If you’re not aware of it by now, I love horror movies. Psychological thrillers are my favorite, but really anything in the genre will do. That feeling that someone maybe watching, jump scares, horrible acting — these are a few of my favorite things.
Unfortunately for headliner Karen Gillan, Oculus is not one of my favorite things.
Oculus focuses on a possessed mirror owned by a seemingly nice family of four that has haunted twenty-three year old Kaylie (Gillan) her whole life. She believes the mirror is the cause of her mother’s insanity, father’s death, and brother’s incarceration. With the help of her recently released brother, Kaylie sets up an all night investigation to clear her family’s name. In a completely unsurprising twist, the expected happens.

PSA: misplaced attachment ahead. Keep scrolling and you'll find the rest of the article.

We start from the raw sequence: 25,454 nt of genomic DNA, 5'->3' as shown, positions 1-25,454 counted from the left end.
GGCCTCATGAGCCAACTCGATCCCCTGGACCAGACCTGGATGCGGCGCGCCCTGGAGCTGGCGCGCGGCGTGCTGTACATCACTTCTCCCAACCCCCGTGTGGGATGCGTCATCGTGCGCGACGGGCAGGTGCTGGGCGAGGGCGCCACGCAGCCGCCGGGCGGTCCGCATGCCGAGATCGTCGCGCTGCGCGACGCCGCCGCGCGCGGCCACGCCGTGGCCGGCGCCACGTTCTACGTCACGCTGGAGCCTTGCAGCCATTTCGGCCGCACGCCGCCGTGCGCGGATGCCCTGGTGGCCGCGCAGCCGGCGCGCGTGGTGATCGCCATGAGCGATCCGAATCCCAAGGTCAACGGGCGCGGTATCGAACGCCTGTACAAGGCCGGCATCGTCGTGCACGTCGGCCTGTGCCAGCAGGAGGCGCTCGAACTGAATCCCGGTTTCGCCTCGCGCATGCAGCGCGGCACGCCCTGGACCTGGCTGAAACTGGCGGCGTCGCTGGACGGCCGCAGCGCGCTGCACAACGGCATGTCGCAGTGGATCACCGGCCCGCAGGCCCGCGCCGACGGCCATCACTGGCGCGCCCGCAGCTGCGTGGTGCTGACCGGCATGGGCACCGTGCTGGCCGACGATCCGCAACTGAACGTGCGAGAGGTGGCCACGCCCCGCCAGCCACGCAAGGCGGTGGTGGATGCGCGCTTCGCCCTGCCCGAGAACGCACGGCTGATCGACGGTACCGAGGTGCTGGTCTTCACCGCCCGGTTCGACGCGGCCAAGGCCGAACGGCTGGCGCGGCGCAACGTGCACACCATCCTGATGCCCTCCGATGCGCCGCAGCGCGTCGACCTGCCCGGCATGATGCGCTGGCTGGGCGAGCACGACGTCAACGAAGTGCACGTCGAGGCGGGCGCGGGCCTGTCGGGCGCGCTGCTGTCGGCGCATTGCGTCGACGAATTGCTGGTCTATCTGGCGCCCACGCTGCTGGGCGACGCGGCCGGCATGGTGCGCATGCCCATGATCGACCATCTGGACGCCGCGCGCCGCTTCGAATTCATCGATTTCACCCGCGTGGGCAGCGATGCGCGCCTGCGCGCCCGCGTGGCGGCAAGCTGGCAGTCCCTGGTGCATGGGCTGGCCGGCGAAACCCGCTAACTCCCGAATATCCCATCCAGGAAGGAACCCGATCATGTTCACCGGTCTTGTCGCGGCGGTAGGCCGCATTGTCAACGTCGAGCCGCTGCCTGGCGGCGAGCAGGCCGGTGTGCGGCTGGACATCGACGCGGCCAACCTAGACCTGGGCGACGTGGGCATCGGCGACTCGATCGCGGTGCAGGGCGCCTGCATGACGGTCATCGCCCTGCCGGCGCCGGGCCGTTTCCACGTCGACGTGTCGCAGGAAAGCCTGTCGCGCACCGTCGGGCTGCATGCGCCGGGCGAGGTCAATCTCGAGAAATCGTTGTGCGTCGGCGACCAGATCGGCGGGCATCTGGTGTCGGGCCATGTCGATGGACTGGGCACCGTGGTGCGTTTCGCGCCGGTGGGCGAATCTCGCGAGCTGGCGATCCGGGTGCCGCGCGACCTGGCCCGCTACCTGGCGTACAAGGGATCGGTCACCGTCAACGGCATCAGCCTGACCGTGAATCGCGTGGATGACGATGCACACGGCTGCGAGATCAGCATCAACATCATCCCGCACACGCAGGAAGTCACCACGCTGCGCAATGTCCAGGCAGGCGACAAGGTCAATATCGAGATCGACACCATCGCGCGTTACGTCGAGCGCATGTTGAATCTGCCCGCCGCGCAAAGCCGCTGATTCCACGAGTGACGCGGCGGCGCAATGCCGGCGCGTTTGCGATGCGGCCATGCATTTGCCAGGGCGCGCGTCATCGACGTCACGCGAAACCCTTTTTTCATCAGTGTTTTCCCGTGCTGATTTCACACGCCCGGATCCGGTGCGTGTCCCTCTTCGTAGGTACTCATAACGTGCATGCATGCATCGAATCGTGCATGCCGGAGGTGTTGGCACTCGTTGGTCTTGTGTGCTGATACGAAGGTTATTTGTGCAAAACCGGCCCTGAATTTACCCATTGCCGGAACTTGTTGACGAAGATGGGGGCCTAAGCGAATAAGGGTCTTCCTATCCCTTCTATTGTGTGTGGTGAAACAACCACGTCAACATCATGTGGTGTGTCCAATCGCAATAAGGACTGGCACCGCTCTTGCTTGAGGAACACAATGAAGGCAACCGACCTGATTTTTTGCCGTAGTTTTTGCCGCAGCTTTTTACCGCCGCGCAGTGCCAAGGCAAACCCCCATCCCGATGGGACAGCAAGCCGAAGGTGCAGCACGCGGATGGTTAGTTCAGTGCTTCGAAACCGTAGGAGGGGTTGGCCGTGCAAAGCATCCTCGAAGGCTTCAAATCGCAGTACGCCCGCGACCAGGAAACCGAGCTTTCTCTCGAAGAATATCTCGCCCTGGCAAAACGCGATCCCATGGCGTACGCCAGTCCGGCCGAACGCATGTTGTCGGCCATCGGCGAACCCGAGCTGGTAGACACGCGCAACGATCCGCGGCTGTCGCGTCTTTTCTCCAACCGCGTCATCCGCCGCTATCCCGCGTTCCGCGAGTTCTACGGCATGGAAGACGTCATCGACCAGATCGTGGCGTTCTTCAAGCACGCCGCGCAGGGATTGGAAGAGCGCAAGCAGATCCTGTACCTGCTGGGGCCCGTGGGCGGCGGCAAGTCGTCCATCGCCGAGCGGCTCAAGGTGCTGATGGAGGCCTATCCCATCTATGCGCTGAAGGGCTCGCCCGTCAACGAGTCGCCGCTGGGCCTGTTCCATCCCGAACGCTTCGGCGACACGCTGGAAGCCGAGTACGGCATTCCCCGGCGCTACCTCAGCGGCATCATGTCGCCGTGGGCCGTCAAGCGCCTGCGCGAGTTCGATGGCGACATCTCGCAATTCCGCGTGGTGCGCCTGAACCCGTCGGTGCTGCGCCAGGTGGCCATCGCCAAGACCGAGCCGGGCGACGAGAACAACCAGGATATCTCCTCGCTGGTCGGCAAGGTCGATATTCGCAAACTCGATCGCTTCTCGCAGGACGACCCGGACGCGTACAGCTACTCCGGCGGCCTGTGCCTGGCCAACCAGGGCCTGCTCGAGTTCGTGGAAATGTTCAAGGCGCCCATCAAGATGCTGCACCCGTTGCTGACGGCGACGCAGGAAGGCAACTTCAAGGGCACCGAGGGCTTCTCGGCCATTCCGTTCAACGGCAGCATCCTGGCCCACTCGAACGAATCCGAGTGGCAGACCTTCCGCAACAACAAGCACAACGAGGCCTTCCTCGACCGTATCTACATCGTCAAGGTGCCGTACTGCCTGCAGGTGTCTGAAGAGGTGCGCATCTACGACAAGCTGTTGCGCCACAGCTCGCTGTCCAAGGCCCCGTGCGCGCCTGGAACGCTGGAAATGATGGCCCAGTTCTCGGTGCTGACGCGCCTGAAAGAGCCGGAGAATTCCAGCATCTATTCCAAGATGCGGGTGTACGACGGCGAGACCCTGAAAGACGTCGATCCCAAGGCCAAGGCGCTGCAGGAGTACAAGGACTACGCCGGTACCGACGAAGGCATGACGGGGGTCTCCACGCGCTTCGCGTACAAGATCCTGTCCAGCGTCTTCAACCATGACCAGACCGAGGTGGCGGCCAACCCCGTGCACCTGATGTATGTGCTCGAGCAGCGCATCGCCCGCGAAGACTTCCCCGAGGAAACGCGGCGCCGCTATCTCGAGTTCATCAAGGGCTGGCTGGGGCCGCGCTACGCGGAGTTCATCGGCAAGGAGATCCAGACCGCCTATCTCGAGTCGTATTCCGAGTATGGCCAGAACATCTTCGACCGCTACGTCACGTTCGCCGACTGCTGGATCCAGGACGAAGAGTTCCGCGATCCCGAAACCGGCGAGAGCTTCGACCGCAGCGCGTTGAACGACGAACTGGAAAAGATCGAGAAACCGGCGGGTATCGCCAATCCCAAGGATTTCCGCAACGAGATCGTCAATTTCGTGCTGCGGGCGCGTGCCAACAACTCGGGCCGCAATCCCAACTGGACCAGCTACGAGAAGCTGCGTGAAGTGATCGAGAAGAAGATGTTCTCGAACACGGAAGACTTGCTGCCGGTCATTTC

The plot runs in two timelines, playing the past along with the present. Appropriately enough the events mirror one another. As things start going haywire in the present, we relive Kaylie’s past as she watches her family life crumble. Kaylie’s own growing obsession mimics her mother’s, and the events slowly repeat themselves. The idea is simple enough, but the story slowly grows messy as the two timelines eventually intersect. Or perhaps it was meant to be a hallucination, which accounts for 75% of the horror. The rest lies in subtle gore. Some blood here and there, and that’s that.
The movie’s end is open for sequels that will probably roll around eventually with its decent box office success and recent release to Netflix. Personally, it didn’t do much for me. Gillan’s American accent is a little heavy and the mixing of the timelines made for a messy watch. The hallucinations were interesting enough, making you guess what was real or fake, but it was easy to see where the story was going. In end, nothing was surprising, nothing was thrilling.
I’ll still probably see a sequel if it happens.